Most forms of communication are a dichotomy. There are two aspects - there is the audible/verbal speech and its written/visual counterpart. The same is true with music. Both playing and reading music are necessary tools to grasp to be able to communicate your ideas effectively and grow as a musician.

The basis of reading music is fractions. The most understandable way to see this is to look at a pie. The entire pie represents a bar of 4 equal beats. It is a circle and in essence one piece of pie- it is a whole. So, to equate that in musical terms, one whole note takes up the entire pie or all four beats. If you cut the pie in half, there are two equal pieces. Musically, each half note takes up half the measure or 2 beats. The first half note sounds on one (for two beats) and the second half note sounds beat 3 (for two beats).




+ = "and"


To break this down completely, here is a pyramid of the note values and how they relate to each other:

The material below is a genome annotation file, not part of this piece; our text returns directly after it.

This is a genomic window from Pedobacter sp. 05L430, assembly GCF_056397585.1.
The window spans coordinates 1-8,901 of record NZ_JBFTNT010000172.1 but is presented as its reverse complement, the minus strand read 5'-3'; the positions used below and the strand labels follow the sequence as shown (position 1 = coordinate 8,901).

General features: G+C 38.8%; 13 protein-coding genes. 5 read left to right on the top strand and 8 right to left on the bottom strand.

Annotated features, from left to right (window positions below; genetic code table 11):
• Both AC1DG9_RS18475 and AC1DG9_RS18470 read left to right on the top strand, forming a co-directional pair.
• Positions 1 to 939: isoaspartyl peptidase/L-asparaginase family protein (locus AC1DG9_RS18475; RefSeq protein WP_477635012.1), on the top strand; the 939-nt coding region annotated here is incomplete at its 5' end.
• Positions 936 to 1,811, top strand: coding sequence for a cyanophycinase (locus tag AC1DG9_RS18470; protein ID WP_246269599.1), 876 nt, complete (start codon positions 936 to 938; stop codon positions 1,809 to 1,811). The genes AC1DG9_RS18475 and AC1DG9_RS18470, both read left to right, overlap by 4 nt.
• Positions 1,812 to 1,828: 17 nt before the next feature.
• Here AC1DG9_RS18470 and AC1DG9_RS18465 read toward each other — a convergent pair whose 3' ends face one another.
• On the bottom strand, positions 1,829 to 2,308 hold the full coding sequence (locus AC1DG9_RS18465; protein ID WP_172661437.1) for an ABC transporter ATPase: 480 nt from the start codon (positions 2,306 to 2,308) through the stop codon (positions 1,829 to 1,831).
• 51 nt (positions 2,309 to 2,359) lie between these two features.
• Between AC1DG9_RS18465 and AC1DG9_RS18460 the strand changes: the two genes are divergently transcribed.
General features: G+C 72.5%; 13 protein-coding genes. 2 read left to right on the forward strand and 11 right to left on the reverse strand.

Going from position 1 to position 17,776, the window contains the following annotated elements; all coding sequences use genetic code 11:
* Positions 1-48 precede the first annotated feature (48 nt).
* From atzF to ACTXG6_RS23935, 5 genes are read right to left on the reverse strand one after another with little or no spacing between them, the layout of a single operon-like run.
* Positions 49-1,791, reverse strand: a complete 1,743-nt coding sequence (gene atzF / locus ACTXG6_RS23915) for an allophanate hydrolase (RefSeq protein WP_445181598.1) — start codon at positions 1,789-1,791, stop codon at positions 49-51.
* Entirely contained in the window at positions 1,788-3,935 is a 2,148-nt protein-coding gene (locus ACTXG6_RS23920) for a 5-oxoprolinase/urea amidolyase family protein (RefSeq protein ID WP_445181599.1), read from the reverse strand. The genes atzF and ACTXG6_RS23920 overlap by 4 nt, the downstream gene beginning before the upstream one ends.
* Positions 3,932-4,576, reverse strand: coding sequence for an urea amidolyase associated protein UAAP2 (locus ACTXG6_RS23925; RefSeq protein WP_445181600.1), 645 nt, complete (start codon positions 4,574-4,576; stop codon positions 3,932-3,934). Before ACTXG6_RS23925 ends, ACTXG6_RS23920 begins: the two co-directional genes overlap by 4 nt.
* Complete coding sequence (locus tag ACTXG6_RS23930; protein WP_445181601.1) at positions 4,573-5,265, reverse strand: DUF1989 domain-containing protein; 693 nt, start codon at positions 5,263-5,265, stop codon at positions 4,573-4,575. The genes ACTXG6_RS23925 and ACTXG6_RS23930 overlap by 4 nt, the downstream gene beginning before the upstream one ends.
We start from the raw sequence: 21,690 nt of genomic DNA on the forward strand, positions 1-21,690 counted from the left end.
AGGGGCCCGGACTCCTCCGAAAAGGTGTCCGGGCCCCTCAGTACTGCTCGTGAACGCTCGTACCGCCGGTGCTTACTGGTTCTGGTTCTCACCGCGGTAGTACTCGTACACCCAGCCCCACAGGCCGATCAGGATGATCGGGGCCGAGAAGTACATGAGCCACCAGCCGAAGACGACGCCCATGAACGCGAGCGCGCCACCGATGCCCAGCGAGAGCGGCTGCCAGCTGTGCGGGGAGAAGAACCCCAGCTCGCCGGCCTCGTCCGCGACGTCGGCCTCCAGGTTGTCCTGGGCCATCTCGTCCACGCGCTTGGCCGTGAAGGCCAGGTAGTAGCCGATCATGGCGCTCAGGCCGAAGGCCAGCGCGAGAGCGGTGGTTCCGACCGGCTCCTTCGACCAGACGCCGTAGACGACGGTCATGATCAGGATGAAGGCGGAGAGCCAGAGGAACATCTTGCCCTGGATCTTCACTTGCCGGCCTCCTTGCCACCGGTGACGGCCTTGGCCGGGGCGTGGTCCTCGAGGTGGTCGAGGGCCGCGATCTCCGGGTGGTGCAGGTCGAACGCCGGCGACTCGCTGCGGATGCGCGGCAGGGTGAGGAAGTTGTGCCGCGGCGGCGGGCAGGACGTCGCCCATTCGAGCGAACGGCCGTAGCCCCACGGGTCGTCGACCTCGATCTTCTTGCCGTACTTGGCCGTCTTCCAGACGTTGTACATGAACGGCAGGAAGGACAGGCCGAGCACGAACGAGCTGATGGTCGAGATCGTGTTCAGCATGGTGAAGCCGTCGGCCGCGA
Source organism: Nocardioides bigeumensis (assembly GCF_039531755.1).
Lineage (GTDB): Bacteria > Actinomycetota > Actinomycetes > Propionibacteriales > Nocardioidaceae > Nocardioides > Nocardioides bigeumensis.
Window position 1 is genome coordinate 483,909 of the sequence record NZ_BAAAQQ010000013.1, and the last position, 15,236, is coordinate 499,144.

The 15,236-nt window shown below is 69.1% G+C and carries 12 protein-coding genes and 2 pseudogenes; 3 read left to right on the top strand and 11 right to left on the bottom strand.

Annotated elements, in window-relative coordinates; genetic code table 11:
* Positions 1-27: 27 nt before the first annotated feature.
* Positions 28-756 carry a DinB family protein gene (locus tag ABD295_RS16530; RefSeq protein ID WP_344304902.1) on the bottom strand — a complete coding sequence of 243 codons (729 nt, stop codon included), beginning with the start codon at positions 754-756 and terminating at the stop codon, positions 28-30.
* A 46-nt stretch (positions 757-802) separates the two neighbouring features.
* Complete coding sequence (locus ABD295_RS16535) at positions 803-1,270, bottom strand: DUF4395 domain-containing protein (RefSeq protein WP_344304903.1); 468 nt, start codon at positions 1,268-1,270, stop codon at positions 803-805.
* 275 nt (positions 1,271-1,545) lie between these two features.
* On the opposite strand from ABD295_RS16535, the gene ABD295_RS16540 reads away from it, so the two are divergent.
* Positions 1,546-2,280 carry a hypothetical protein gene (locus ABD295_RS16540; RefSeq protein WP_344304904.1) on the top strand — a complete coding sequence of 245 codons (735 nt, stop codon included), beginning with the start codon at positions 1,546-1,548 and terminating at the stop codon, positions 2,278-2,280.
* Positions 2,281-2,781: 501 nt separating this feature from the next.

From this pyramid you can see that any note value from the one above it is half the value. (There are two eight notes in the space of one quarter note, two sixteenth notes in the space of one eight note)


Eighth notes by themselves are notated with one flag off of the stem like this:

When more than one eighth note is writen in succession, they can be beamed depending on the pulse of the groove like this:

Sixteenth notes standing alone have two flags off of the stem like this:

When more than one sixteenth note is written in succession, they are also beamed as such:

Sixteenth notes are read as 1 e + a, 2 e + a, etc…(four sixteenth notes per beat)

Let's start reading through some rhythms.

Rhythm Exercise 1 - Whole Notes, Half Notes, and Quarter Notes